PLEASE JOIN US!   We meet on the first Sunday of each month in downtown Duluth at the Radisson Hotel (Location Map)
            Socializing begins at 9:00 am.
            Optional breakfast buffet at 9:30 am.
            Presentation from 10:00 until about 11:30.

            Co-Host: David Broman - (218) 349-7455
            Co-Host: Jim Lyttle - (218) 464-1652
             Videographer - Jan Resberg


Lake Superior


Newsletter – December 2016

Upcoming Events:

Ø LSF Happy Hour
o   Location: Mexico Lindo
o   Date: Thu Dec 1st (monthly on 1st Thu)
o   Time: 4 to 6
Ø LSF Monthly Meeting
o   Location: Radisson Duluth Conference room
o   Date: Sun Dec 4th (monthly on 1st Sun)
o   Time: 9:30 to Noon
Ø LSF Dinner Social
o   Location: JJ Astor (to enjoy Bentleyville Tour of Lights, without having to get cold in the process) – top floor of the Radisson (location changes monthly)
o   Date: Wed Dec 21st (monthly on 3rd Wed)
o   Time: 4:30 to 7:00
Ø TED @ Teatro Zuccone
o   Location: Teatro Zuccone
o   Date: Wed Dec 21st(monthly on 3rd Wed)
o   Time: 7:30 PM
o   Topic: How Great Leaders Inspire Action & Know Your "Why" and How to Tell It

Newsletter Editor: Mark Woodcock
To submit an item for possible inclusion in the Newsletter please contact:


Dec Monthly Meeting – Dec 4, 2016
 Place: Radisson Conference Room

Speaker: Ken Bowers
Ken is educated as a physicist. He is versed in the hard and soft sciences and has taught these and other subjects at the college level. In addition, Ken founded two businesses, in photography/graphics which specialized in journalistic work for activist nonprofits, and in construction focusing on rehab and subdivision of existing structures. Ken has advocated for wider access to health care on the state and national level, and for improved and user friendly public transit at the local level in the San Francisco Bay Area.

Topic: Mainstreaming Micro Housing Options

America, plus many others following America's example, are awash in magical thinking, perpetuated by advertising and the peer pressure it creates, about more for me being the ultimate goal in life, that things count more than people and the rest of nature, and that the human enterprise can forever "grow" with no adverse consequences.
Mainstreaming micro housing options will help us move from consumerism to stewardship as a way of life as a survival necessity, not to mention a likely improved, less stressful and more fulfilling lifestyle. Ken has lived in micro housing for over 30 years and wouldn't have it any other way.

Historical example - Henry Thoreau's home on Walden Pond
 measured 10' x 15', and in 1846 dollars, cost just $28.12 to build
photo courtesy of Mark Woodcock - taken October 23, 2016


I Have a Friend Who Doesn't Believe in Global Warming
by Mark Woodcock, editor of the LSF Newsletter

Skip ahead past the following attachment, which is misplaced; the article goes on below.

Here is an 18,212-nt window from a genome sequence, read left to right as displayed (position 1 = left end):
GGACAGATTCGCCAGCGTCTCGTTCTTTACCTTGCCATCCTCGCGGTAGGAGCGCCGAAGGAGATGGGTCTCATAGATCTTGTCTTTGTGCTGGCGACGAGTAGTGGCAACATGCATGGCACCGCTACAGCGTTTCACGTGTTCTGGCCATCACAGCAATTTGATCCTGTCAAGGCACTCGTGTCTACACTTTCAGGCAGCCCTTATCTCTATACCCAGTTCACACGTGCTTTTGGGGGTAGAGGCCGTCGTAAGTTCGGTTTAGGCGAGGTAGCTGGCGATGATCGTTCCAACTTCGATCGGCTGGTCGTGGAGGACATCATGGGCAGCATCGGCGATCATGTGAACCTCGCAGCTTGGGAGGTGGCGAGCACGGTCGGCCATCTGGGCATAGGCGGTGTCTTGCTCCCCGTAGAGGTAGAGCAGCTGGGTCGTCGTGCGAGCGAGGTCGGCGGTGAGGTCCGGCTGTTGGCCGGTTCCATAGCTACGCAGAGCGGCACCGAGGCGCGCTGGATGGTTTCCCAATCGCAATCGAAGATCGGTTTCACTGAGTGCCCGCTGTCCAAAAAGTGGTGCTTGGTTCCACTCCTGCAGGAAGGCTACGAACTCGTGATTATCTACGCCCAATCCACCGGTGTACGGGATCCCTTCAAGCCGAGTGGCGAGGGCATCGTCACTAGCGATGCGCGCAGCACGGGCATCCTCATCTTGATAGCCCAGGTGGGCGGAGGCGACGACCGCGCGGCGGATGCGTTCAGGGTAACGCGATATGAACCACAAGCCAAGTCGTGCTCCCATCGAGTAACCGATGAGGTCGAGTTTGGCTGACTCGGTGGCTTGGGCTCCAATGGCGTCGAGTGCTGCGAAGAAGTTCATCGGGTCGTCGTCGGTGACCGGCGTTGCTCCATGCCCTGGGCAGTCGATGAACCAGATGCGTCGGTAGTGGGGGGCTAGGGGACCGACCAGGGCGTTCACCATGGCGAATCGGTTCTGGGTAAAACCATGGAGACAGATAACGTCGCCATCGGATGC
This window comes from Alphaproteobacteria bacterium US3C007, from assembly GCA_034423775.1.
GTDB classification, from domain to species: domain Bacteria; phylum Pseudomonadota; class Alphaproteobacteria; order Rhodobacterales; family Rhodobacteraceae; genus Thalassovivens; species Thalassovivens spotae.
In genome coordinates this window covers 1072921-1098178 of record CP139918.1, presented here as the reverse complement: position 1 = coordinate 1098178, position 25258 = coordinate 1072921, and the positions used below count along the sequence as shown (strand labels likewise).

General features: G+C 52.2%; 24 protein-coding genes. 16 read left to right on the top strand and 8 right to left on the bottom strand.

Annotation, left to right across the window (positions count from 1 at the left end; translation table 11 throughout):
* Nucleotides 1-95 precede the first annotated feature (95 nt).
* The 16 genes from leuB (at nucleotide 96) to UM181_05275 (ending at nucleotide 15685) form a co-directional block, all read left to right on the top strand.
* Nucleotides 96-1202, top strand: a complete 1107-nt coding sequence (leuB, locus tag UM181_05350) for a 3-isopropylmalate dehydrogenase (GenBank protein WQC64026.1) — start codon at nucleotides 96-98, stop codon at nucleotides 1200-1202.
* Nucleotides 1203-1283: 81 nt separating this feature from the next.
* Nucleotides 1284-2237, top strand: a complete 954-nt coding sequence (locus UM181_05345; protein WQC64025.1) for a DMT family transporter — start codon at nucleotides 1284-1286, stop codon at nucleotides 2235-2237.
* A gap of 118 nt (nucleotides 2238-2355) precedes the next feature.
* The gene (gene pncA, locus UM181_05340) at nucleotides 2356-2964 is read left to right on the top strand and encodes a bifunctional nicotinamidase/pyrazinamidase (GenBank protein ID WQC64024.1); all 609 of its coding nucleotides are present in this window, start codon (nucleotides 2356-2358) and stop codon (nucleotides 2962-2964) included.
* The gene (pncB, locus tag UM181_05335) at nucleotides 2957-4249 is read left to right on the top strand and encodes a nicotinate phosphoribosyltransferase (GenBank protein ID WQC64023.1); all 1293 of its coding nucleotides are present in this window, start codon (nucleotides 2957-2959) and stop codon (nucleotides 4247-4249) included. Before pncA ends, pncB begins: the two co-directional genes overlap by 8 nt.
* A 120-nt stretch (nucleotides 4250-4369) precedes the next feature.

I have a friend who doesn’t believe in global warming. We met in Mrs. Brynildson’s English class in 10th grade. A year later we became friends while working together at McDonald's. Throughout most of her adulthood she has self-identified as a Republican. To be fully accurate, I’d say she never gave much thought to global warming, but on the rare occasion that I would raise the topic, she would act skeptical, before rapidly shifting the conversation to a topic that interested her. Global warming did not interest her.

A year ago, I was surprised to learn from her that she had changed her position on global warming. Upon inquiring about the “why” of her opinion change, she told me that one of her brothers shared some YouTube videos with her, and that these videos quickly changed her mind. Now she not only believes in global warming, but she says she is very concerned about global warming. She occasionally comments if the weather is unseasonably warm, and says “this is evidence of global warming.” She and other family members have begun storing dried beans and rice in the basement of a farmhouse on their parent’s property. Her family believes this to be sensible preparation for a looming global food crisis that they believe will be triggered by climate change.

Last March my spouse and I went on a 17-day cruise, from Spain to Italy and back again. It was an amazing trip. This friend of mine was kind enough to watch our 3 dogs for all 17 days. Our return flight touched down mid-day, on a week day. My friend knew she would be at work when we arrived at her house to pick up our dogs, so she shared her garage door keypad PIN. Just as expected, we arrived to an empty house. As I was entering the PIN into her garage door keypad, I noticed that her front lights were on. Once again, this was mid-day. As I entered her house I noticed that the house temperature, with no one home, was at least 72 degrees. The light was on above her stove. A string of holiday lights was plugged in and glowing above her basement fireplace mantle, as I walked by to retrieve our pups from her laundry room. I was immediately struck with the irony of the human condition. I do not mean to seem smug. I too am human. We ignore sound reasoning and hold beliefs that could easily be disproved by just a few minutes of honest reflection (AKA free thought). When we change our minds we often do so for the wrong reasons, such as an emotionally charged YouTube video. Sound premises lead to sound conclusions. Unfortunately, emotionally charged premises usually lead to emotionally charged conclusions, such as hoarding rice and beans, rather than making lifestyle changes that might serve to address the perceived problem.